Samsara Review

Film Still
  • Samsara film still


Ron Fricke’s 70mm extravaganza is a breathtaking non-narrative cinematic symphony.

Shot in breathtaking 70mm in 26 different countries, and supercharged with some astonishingly innovative sound design, this follow up to director and cinematographer Ron Fricke’s 1992 film Baraka is an immersive, non-narrative cinematic symphony which explores the links between nature, humanity and the cycle of life.

Distinguished by gorgeous visuals and rich colours, Samsara sweeps by in a mesmeric image stream of man and machine, destruction and creation, life and death. Among a catalogue of contenders, its most staggering moment is a sequence shot at Hajj in which millions of Islamic pilgrims whir like nail filings in accelerated time-lapse around the Kaaba obelisk; here rendered as a giant, glowing, spiritual magnet.

Under retrospective scrutiny, some of the film’s connections feel a little trite: the mass killing of chickens segues into a passage featuring corpulent American diners, for example. But such are the persuasive rhythms of the editing, it’s hard not to just go with the pulsing flow. There’s an intelligence at work, too.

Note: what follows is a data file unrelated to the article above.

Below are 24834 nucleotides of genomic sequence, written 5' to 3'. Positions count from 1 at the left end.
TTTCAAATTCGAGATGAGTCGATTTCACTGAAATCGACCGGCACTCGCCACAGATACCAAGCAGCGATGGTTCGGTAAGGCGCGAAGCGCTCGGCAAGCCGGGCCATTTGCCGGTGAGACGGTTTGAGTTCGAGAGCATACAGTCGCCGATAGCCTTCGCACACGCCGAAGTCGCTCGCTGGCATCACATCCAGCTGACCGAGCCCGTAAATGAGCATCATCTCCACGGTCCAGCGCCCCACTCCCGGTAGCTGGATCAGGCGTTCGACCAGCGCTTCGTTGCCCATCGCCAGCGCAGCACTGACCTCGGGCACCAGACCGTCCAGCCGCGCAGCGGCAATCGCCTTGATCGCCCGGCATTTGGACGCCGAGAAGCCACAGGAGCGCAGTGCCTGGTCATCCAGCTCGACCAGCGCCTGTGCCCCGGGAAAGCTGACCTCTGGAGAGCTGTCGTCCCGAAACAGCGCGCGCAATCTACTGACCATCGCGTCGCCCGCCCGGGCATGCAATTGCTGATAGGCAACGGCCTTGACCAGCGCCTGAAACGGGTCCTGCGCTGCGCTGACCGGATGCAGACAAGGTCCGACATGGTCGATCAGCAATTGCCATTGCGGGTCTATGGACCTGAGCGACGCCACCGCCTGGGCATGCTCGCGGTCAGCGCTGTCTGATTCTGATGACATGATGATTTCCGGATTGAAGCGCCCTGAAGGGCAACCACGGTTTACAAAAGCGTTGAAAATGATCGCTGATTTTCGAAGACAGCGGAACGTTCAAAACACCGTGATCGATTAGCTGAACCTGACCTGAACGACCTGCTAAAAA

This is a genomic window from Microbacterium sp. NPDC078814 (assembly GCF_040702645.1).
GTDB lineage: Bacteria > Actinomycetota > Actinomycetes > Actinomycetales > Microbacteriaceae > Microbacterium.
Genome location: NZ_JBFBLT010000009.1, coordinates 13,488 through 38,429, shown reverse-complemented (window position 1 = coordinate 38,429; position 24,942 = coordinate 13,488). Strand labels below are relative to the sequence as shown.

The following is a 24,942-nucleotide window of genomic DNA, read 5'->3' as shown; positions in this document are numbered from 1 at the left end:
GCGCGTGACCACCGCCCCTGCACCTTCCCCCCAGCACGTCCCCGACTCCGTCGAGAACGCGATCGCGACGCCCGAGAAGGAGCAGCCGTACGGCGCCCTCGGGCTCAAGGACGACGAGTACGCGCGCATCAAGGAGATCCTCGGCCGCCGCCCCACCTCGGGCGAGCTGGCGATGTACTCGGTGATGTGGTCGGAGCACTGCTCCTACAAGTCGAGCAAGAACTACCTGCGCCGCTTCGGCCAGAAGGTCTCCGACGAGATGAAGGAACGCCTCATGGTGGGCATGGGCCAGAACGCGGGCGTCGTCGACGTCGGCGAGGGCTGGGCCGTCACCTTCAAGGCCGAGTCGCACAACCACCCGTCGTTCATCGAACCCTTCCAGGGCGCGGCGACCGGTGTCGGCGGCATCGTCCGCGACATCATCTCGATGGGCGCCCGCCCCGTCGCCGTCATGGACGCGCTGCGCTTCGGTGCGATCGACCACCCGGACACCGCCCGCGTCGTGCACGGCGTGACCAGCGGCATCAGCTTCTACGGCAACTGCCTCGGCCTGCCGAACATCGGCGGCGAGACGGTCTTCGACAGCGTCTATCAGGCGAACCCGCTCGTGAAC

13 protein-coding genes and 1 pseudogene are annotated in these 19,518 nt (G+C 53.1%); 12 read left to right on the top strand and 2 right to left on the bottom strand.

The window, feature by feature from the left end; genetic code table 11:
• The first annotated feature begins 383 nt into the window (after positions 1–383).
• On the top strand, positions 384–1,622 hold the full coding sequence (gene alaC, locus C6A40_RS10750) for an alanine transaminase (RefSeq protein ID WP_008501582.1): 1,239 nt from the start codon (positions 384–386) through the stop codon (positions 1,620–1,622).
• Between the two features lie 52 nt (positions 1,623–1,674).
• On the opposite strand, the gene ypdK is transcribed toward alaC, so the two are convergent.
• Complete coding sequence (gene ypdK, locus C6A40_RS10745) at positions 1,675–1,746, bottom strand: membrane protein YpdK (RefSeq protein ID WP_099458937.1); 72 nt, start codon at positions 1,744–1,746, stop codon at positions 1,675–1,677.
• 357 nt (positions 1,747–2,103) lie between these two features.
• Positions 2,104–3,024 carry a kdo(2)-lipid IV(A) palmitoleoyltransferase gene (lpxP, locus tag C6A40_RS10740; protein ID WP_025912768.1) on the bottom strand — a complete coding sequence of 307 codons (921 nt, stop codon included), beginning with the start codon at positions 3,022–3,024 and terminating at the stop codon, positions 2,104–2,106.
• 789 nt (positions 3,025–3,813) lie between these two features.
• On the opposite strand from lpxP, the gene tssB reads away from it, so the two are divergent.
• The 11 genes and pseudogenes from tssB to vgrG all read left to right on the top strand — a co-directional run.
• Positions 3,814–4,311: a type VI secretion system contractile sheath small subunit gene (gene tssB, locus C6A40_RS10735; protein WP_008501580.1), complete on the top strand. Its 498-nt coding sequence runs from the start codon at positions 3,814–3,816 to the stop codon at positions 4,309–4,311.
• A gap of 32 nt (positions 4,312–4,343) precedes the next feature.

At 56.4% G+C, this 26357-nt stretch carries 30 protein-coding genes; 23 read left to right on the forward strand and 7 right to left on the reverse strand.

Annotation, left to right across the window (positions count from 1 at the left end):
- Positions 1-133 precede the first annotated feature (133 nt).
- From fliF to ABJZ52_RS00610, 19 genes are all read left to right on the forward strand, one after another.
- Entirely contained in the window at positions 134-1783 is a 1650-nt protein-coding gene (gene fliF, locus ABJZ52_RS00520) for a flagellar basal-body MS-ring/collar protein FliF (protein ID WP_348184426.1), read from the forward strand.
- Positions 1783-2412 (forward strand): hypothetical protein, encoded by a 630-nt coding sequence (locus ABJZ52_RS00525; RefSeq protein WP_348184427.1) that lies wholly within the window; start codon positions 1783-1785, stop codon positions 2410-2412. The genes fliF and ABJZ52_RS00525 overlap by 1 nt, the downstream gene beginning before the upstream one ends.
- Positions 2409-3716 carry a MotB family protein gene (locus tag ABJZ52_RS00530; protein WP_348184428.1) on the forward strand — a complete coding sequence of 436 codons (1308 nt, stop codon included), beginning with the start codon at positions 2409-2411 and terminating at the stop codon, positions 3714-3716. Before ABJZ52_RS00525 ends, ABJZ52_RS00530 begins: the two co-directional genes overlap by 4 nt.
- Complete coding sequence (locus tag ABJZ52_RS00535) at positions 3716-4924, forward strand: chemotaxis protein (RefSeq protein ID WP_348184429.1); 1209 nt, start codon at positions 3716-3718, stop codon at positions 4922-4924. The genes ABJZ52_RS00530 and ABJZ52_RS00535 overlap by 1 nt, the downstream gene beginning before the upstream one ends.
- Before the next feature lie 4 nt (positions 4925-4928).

One extraordinary sequence subverts observational detachment to depict a teacher (played by an actor) undergoing a dramatically heightened nervous breakdown. To the sounds of a clattering, percussive soundtrack, he constructs a papier-mâché head, and proceeds to destroy it while wearing it.

It’s a horrifyingly funny moment, unexpectedly redolent of the work by New York performance art troupe, The Wooster Group, and it also riffs playfully on the corrosive stress of modern living. By all rights, this segment should be jarring. Instead, it works as a smartly reflexive comment on the film’s own observational artificiality. It’s just as constructed as many of the wide-eyed anthropological shots involving ‘real’ people.

The lack of narrative suggests that Samsara won’t be for everyone, but it’s hard to think of a recent work that’s attained profundity through such simplicity. Its melding of technical wizardry with soulful observation furnishes a new way of viewing the world and achieves the feat of making our planet seem simultaneously overwhelming and intimate.

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